Servant King

Christians in Pakistan

I remember one day in my early twenties sweeping a floor in a soup kitchen for the umpteenth time and using their hand brush while on my knees to get EVERYTHING off the floor and into the wastebasket when I thought I would eventually graduate from service. Ya know, helping people and serving them. Like the cleaning toilets and taking out the trash kind of stuff.

I remember having lofty thoughts of leading something or speaking somewhere or doing something IMPORTANT. Something that would impact the world and make a mark. One day. One day I would graduate from service.

I can tell you now, a decade later — I will never graduate from service. If I will one day lead others, I will lead them into service. If I speak, I will speak about loving God, themselves, and others well. There has been a change but the change has been within me; I no longer hold a desire to move on to something else.

I still sweep floors, clean toilets, and take out the trash. I still wash others dishes, underwear, and throw away their leftovers. I still wipe that rag along baseboard so dust doesn’t make a home, and I scrub tiles in the kitchen so residue doesn’t stay for long.
Jesus never graduated from service, rather he graduated his disciples into service. His last night with them was spent on his knees getting his hands in their dirt and washing their feet. He didn’t have to. It wasn’t because they were worthy of the act. He did it because it revealed the likeness and nature of his father.

He may not have specifically been inviting them into the life of Cinderella, but in part, he was. Every day some of the people I am most impressed with in the world are not on television shows or the radio; they are people cleaning up the bathroom mistake of their elderly father or mother who didn’t quite make it in their feebleness to the toilet. They are the mothers and fathers who faithfully love an adolescent who hates them back and is being self-destructive. They are the beautiful families that serve siblings or spouses who are handicapped and will never live independently from their care or even have the mind or ability enough to say “Thank you.”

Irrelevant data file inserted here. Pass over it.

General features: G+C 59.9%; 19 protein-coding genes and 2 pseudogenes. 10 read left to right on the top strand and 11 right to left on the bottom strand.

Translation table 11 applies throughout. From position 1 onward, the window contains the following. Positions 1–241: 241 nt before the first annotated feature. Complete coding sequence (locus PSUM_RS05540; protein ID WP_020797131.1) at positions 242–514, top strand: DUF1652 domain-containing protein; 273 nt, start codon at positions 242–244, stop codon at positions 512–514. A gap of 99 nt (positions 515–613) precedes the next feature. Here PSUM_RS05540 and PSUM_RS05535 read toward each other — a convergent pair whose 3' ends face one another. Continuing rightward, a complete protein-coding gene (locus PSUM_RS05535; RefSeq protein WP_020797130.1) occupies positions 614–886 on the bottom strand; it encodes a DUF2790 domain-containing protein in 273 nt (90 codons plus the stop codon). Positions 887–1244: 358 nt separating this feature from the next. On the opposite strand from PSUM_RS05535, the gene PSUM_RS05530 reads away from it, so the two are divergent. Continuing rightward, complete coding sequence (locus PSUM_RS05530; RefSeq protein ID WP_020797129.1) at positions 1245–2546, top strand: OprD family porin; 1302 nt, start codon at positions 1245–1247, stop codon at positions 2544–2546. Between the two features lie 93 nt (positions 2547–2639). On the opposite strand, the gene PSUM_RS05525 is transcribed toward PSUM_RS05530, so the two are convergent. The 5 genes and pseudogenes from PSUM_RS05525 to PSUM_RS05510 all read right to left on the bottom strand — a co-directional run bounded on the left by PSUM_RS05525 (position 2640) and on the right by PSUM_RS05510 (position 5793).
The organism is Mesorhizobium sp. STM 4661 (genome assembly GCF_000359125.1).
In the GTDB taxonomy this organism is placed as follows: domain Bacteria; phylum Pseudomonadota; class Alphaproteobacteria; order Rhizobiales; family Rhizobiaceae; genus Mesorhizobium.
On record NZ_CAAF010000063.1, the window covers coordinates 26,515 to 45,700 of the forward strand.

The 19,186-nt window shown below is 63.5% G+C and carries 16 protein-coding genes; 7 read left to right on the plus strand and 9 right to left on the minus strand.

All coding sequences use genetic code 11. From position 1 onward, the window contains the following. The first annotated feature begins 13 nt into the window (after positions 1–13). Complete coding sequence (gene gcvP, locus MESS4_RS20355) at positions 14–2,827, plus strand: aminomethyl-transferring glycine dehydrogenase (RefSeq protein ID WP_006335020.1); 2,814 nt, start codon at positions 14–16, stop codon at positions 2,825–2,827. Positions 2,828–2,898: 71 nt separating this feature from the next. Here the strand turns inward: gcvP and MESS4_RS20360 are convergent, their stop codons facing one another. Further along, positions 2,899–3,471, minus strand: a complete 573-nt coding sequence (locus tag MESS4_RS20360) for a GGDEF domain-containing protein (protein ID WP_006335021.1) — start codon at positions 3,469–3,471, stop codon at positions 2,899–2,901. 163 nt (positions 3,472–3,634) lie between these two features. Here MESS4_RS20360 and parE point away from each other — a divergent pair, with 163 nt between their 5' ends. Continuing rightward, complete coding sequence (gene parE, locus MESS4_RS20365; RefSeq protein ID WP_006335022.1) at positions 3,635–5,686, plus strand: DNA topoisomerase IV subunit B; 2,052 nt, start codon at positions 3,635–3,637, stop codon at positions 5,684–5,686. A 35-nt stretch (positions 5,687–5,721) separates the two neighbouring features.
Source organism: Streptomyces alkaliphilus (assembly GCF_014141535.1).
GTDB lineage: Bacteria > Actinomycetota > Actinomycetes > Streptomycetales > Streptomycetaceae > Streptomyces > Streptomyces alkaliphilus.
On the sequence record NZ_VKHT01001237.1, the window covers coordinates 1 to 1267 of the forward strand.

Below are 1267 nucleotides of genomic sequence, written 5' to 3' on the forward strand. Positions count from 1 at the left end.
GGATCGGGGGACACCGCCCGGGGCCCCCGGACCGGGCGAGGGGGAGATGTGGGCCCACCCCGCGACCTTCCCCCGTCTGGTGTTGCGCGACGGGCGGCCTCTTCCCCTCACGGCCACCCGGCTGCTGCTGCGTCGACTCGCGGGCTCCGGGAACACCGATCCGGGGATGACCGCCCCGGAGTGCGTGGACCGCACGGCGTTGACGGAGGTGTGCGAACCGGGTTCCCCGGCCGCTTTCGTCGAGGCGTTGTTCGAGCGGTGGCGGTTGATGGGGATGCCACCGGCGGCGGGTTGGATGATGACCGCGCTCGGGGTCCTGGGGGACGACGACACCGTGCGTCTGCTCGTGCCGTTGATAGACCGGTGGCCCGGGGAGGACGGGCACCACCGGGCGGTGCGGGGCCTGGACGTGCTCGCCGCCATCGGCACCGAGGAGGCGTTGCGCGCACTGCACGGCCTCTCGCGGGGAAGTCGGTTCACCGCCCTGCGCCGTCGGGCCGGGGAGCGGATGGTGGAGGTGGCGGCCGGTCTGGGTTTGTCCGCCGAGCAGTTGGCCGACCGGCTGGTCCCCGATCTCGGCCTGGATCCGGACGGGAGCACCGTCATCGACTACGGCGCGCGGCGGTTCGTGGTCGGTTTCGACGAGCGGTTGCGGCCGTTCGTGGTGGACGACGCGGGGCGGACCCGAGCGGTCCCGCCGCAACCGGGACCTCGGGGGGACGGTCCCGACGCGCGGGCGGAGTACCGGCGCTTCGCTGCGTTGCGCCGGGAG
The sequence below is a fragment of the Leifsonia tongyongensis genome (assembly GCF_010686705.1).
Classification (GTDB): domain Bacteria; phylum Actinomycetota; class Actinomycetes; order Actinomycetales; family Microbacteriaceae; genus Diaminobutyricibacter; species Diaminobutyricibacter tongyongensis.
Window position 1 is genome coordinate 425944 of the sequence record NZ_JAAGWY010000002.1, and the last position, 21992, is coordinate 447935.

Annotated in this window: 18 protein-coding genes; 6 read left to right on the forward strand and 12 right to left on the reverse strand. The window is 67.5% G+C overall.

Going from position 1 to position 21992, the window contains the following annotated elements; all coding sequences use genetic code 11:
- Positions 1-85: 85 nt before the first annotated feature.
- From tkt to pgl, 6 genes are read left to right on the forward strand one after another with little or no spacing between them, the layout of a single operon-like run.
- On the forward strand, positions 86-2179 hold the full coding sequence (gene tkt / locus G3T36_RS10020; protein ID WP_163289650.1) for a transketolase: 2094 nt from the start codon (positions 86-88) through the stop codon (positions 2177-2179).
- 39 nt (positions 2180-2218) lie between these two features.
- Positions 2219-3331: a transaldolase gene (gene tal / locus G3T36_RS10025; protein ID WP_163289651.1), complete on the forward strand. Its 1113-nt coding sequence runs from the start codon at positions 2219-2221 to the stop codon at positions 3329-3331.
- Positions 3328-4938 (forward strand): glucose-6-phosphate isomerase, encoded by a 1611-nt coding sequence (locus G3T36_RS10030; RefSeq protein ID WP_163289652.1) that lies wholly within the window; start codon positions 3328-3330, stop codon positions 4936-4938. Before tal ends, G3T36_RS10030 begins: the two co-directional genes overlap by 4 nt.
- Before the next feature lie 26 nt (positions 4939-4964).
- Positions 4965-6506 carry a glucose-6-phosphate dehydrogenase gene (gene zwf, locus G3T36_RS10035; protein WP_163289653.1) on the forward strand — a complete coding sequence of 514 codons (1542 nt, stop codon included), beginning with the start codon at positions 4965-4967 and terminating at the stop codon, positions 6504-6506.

Not only does God serve the needy and take care of the poor, he invites us to something even harder. Welcome to not necessarily graduation from service, but maybe the next lesson within it: “27 “But to you who are listening I say: Love your enemies, do good to those who hate you, 28 bless those who curse you, pray for those who mistreat you. […] 31 Do to others as you would have them do to you. 32 “If you love those who love you, what credit is that to you? Even sinners love those who love them. 33 And if you do good to those who are good to you, what credit is that to you? Even sinners do that. […] 35 But love your enemies, do good to them, […] Then your reward will be great, and you will be children of the Most High, because he is kind to the ungrateful and wicked. 36 Be merciful, just as your Father is merciful.” Lk 6

God never graduated from service. While he was on his knees in front of his friends he was king of the Jews with an unseen crown representing all authority on his head. Jesus was himself called a servant of God, executing his father’s will as his own. His admonishment for greatness was in fact this very thing. “Jesus called the twelve and said, “Anyone who wants to be first must be the very last, and the servant of all.” Mk 9:35

My challenge is to not resent the tasks at hand before you; the tasks for which you don’t get paid, the tasks for which no one notices, the tasks for which you won’t get any online attention. And we can all be leaders, but the manner in which we lead says more than our words do. After all, its ultimately him we can do these things and live this life for. It’s him we say thank you to as we exhale our breath, or gaze upon a loved one. It’s him who sees.



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